Among the scheduled presenters are Ellen DeGeneres, Rachael Ray, Tyra Banks, Jerry Springer, Alex Trebek and "The View" co-hosts Barbara Walters, Elisabeth Hasselbeck and Joy Behar — minus the recently departed Rosie O'Donnell.
The quartet could be reunited onstage if "The View" wins in the talk-show host category and O'Donnell attends, as Ricky Kirshner, co-executive producer of the Daytime Emmys, anticipates.
On May 21, before the blow-out with Hasselbeck that preceded her early departure from "The View," O'Donnell announced that she wouldn't be attending the Emmy Awards with her cohosts.
"I'm not going to be able to go to the Emmy awards with you ladies because we have a big school thing that weekend and the graduation from his grade is a big to-do," O'Donnell said.
One group of people who will definitely be attending are about 300 fans who will literally be part of the show. They will be seated on stage in a red-carpet bleacher section, similar to last year's outdoor fan zone. They can cheer, scream and snap photos throughout the show.
"They're going to go nuts," said Kirshner.
Lead actor nominee Peter Bergman of CBS' "The Young and the Restless" isn't so sure about the close-up access.
"Just presenting, you could be accosted. Lucky me," he said, tongue-nearly-in-cheek. "It ends up being almost silliness. It's not how I want to celebrate a career achievement."
And if being on stage wasn't enough, soap fans also were invited to comment on their favorite stars and shows via a special Web site, with some of the remarks to be inserted into the show's nominee introductions.
This year's ceremony also will be scaled back to two hours and won't have any musical numbers or hosts when it airs on CBS (9 p.m. EDT) — all changes aimed at boosting the ratings from last year's dismal showing.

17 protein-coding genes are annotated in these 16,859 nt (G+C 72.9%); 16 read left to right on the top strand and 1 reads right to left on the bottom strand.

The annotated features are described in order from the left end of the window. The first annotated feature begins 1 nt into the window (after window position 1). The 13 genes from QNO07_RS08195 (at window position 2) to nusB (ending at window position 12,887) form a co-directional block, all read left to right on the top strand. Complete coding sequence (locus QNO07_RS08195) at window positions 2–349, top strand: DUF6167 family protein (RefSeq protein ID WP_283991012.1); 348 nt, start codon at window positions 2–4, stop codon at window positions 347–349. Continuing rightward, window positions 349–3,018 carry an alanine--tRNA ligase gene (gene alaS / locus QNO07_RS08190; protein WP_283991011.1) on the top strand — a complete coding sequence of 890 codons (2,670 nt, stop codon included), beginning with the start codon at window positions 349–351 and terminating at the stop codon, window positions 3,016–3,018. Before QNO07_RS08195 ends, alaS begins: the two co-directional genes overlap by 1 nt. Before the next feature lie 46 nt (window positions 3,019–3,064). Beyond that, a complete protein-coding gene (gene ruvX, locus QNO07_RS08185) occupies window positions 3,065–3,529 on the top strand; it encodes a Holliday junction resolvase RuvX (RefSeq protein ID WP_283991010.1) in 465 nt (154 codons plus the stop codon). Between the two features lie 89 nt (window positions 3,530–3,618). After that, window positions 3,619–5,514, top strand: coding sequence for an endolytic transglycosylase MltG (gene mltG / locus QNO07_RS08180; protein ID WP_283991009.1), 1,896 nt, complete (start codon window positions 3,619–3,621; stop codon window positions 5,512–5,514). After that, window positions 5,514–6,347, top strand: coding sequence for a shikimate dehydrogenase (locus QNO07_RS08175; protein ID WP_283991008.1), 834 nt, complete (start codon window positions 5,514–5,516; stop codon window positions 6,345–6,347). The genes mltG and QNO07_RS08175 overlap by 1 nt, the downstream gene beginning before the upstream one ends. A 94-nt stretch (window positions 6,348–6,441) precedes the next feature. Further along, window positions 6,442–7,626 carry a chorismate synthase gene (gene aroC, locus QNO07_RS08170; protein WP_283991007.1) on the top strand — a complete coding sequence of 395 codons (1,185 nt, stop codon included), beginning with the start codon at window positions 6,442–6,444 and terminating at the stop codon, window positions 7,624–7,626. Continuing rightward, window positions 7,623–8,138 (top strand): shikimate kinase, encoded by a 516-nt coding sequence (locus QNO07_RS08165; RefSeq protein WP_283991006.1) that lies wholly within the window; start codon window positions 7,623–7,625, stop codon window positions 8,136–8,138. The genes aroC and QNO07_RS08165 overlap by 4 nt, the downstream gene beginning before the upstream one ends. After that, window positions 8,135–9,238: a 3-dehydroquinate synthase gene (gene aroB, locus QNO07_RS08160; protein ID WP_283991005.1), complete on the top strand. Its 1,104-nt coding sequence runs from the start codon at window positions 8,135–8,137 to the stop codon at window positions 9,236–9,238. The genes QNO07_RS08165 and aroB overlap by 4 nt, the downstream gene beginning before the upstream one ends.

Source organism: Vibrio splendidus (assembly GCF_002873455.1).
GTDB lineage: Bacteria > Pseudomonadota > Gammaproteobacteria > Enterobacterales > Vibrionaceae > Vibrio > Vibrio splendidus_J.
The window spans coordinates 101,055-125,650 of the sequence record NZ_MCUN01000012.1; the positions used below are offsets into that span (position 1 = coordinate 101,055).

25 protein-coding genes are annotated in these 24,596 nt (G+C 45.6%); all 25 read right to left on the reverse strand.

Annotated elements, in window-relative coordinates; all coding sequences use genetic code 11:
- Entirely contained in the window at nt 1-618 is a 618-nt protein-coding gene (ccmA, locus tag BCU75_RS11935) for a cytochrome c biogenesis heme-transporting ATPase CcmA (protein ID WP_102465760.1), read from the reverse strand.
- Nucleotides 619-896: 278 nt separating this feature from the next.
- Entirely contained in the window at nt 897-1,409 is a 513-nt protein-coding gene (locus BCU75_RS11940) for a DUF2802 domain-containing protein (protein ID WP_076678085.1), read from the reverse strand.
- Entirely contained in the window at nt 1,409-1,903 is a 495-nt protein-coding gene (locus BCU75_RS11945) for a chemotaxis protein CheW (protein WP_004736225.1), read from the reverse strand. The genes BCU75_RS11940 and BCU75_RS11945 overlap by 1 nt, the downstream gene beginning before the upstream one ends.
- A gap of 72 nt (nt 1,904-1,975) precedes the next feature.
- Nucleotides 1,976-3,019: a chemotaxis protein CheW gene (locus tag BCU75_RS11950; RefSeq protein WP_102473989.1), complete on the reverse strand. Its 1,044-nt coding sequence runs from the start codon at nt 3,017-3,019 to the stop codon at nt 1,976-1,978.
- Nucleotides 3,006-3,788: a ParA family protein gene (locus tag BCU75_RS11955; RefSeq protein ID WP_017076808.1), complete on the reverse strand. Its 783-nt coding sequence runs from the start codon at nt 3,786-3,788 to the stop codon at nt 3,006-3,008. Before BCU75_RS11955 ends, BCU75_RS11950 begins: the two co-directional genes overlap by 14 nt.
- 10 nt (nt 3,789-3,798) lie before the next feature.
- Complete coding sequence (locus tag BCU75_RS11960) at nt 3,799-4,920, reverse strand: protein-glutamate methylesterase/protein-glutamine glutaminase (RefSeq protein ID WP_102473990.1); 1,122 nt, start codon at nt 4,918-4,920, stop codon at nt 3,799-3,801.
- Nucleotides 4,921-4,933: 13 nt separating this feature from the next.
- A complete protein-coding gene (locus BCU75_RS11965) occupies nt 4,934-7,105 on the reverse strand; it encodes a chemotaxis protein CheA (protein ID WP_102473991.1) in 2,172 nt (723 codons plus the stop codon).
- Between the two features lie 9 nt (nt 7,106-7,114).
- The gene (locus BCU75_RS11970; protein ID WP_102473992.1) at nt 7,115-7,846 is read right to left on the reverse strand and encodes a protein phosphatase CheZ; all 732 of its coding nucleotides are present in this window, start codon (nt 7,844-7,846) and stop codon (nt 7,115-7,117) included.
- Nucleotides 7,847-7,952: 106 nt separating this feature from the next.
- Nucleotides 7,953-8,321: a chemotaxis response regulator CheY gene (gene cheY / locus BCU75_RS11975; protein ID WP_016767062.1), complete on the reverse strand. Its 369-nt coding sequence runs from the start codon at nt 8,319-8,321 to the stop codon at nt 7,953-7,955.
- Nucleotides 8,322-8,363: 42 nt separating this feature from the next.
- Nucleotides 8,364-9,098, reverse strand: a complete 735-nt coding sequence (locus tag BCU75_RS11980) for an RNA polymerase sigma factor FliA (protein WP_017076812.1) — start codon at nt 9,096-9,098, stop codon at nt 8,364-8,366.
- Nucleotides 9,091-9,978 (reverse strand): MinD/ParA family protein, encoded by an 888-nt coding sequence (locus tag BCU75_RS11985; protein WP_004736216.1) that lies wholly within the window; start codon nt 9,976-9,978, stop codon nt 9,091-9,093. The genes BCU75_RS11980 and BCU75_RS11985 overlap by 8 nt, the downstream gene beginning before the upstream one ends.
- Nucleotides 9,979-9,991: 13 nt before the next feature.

"You need to make it move fast," Kirshner said. "Every show is represented. There's no lack of star power."
Photos: Rosie O'Donnell
The show's lead-in will be a rerun — a repeat of Bob Barker's final episode as host of "The Price is Right" after first airing in its usual daytime slot earlier Friday.
"I hope the Barker lead-in helps because he's been getting huge numbers with his shows," Kirshner said. "We do the best show we possibly can for the people that watch."
Last year's three-hour Daytime Emmys show, aired by ABC in late April, attracted 6.1 million people, and ranked 70th in the Nielsen ratings. That was down 1.5 million from 2005 and less than half what the audience was in 2000.
"Maybe they're in love with the characters more than the actors," said Bergman, a former lead-actor winner for his work on "The Young and the Restless," daytime's top-rated soap.
"Maybe because it's at night," said Michelle Stafford, Bergman's co-star and lead actress nominee. "When I watched daytime TV when I was younger, I was interested in seeing people (at night) all pretty and dressed up. I still am. Now I'm one of them."
Stafford will be vying for the golden trophy with co-star Jeanne Cooper, Maura West of "As the World Turns," Crystal Chappell of "Guiding Light," and last year's winner, Kim Zimmer of "Guiding Light."
Bergman's rivals include co-star Christian LeBlanc, Michael Park of "As the World Turns," Ricky Paull Goldin of "Guiding Light," and last year's winner, Tony Geary of "General Hospital."
Barker is nominated for his 18th and 19th Emmys. He's up against Trebek of "Jeopardy," last year's winner, as game-show host
"You hear people say that it's fun to be nominated," Trebek said. "It's more fun to win."
"The Price is Right" is nominated in the game show category, and Barker is its executive producer.
"I'm going with the hope that the judges will have sympathy for an old man who's out of work," joked Barker, who retired last week at 83 after 35 years of giving away vacations and cars.
Barker's 50-year television career will be honored during the show, along with Lifetime Achievement winner Lee Phillip Bell, who co-created "The Young and the Restless" and "The Bold and the Beautiful" with late husband William J. Bell.
A new category was added this year to include morning news and entertainment programs. ABC's "Good Morning America" and NBC's "Today" will compete against the syndicated "Live with Regis and Kelly," a perennial talk-show nominee that couldn't enter both categories.